by ProfDave, ©2020
(Dec. 21, 2020) — Over the centuries the celebration of Christmas has taken on a life of its own. It has become so much fun (and such big business in turn) that it is easy for even active Christians to forget what it is all about. Let alone those who haven’t read the Bible or attended church.
If you are not a believer, would you like to know what it is all about? Why do we celebrate Christmas and why does calling it Christmas offend some people? Under the hood, so to speak, there is some often misunderstood celestial mechanics – what makes the largest world religion tick (and tick off the intolerant).
Just been listening to Gene Autry’s original “Rudolf the Red-nosed Reindeer.” “You know Dancer and Prancer . . .” Rudolf and Frosty etc. – those are the ornaments on the wedding cake of Christmas. Not even the frosting. Oh, yes, Scrooge and the Grinch, too. But that’s not what Christmas is about.
Nor is it the merchandise, the packages, the ribbons, the wrappings – that would be Black Friday. Those are not what Christmas is about. Those are just the way we celebrate. Those are the icing on the cake. Just the commercialization.
How about the giving, the love and the joy? Now we’re getting down to the cake. Certainly those are good things. Those are what Christmas does to us – makes us compassionate, generous and loving. But that’s not what Christmas is about.
Why December 25? Why are we celebrating? Actually, the Christian church 1500 years ago just more or less arbitrarily picked that date to celebrate – the birth of the founder of Christianity. There are no birthdates in the Bible at all. Jews didn’t celebrate their birthdays in those days. In fact, according to Lee Strobel, second-century Christian scholars thought Jesus was born May 20! It is critical that Jesus Christ was born, but historically Christians worked backwards from the Resurrection, so the date of Easter was a lot more important in the first centuries.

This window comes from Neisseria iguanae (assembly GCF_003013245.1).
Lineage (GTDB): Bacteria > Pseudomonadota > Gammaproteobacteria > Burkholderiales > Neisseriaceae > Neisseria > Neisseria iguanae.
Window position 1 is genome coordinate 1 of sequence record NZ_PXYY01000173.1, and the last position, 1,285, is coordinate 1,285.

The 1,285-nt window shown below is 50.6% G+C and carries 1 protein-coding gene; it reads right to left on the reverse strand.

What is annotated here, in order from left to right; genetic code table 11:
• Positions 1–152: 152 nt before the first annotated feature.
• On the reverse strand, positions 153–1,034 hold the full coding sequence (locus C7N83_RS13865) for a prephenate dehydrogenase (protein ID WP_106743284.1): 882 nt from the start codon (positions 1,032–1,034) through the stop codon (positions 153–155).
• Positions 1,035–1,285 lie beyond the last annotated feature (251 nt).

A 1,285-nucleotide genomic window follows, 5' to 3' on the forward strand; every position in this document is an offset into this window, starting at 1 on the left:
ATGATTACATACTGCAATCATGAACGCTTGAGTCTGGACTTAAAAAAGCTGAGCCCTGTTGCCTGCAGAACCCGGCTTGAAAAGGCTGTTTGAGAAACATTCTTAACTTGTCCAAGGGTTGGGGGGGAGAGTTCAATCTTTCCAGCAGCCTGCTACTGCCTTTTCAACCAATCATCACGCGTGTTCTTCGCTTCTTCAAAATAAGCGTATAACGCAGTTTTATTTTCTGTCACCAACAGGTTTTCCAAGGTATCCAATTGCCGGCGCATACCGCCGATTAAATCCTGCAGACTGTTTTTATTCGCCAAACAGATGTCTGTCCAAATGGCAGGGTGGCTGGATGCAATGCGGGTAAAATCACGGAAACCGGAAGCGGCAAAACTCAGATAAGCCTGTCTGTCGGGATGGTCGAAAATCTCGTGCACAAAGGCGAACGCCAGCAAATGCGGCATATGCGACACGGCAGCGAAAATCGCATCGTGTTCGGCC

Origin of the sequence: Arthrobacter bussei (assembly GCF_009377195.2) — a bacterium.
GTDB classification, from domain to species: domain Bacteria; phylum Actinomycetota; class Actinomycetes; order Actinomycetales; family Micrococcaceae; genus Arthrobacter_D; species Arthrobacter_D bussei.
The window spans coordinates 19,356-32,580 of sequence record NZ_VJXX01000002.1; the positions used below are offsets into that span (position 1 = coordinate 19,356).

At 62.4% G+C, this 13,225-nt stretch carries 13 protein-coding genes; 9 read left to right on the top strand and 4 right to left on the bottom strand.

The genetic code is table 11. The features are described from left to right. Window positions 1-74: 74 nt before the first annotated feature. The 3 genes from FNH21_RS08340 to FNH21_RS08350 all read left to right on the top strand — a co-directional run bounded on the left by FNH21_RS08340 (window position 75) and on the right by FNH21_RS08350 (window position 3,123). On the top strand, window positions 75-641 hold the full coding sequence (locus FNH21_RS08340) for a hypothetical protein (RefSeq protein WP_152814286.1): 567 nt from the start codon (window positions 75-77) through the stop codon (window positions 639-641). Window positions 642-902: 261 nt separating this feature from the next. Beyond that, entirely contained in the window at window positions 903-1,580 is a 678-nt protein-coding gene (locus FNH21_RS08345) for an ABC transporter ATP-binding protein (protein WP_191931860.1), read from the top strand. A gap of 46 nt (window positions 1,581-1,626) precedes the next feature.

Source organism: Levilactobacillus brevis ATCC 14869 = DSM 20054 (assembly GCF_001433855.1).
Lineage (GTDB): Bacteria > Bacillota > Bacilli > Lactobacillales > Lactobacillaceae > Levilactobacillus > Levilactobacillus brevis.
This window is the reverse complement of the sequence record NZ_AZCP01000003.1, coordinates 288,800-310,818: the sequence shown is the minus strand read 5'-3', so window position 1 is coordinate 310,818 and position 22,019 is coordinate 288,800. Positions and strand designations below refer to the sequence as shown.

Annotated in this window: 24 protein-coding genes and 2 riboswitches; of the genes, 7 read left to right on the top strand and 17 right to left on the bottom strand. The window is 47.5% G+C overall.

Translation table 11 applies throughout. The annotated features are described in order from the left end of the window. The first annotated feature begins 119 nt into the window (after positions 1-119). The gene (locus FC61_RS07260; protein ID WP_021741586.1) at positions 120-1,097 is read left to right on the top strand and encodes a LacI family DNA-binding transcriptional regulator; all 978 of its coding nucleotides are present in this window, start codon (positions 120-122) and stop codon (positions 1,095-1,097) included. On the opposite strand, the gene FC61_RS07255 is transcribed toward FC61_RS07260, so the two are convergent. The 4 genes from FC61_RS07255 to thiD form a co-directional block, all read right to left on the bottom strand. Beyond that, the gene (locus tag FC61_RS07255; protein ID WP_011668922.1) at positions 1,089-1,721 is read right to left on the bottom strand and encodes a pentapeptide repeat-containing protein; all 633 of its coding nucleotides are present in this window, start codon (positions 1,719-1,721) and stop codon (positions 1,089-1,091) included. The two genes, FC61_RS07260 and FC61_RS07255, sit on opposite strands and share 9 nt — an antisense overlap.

The elf-stories, the tinsel, the trappings, the sales and the packages, the gifts and the joy are just the effervescence of the celebration – the wedding cake. The wedding – what the day was meant to celebrate – is the Incarnation of the Living God! He Himself became one of us! He lived with us so that we may live with Him!
Incarnation is just a theological word for the wedding of God and Man in a stable. “The Word became flesh!” It happened nine months earlier. That, not the birthday, is the basis of the dividing line between AD and BC (or BCE and CE), calculated by Dionysius Exiguus in the sixth century. Yes, he may have been off by as much as six years, but that was his intent. The fertilization of Mary’s ova without a human father is the “reason for the season!” The manger was just the first mile-post – Jesus’ first glimpse through mortal eyes of what he’d gotten himself into. I’ll bet you didn’t know that.
Down from His glory,
Ever living story,
My God and Savior came
And Jesus was His Name.
Born in a manger,
To His own a stranger,
Seeking to win, to woo, to save my soul!
O how I love Him!
How I adore Him!
My breath, my sunshine,
My all in all!
The great Creator
Became my Savior!
And now I know He is the great I AM!
David W. Heughins (“ProfDave”) is Adjunct Professor of History at Nazarene Bible College. He holds a BA from Eastern Nazarene College and a PhD in history from the University of Minnesota. He is the author of Holiness in 12 Steps (2020). He is a Vietnam veteran and is retired, living with his daughter and three grandchildren in Connecticut.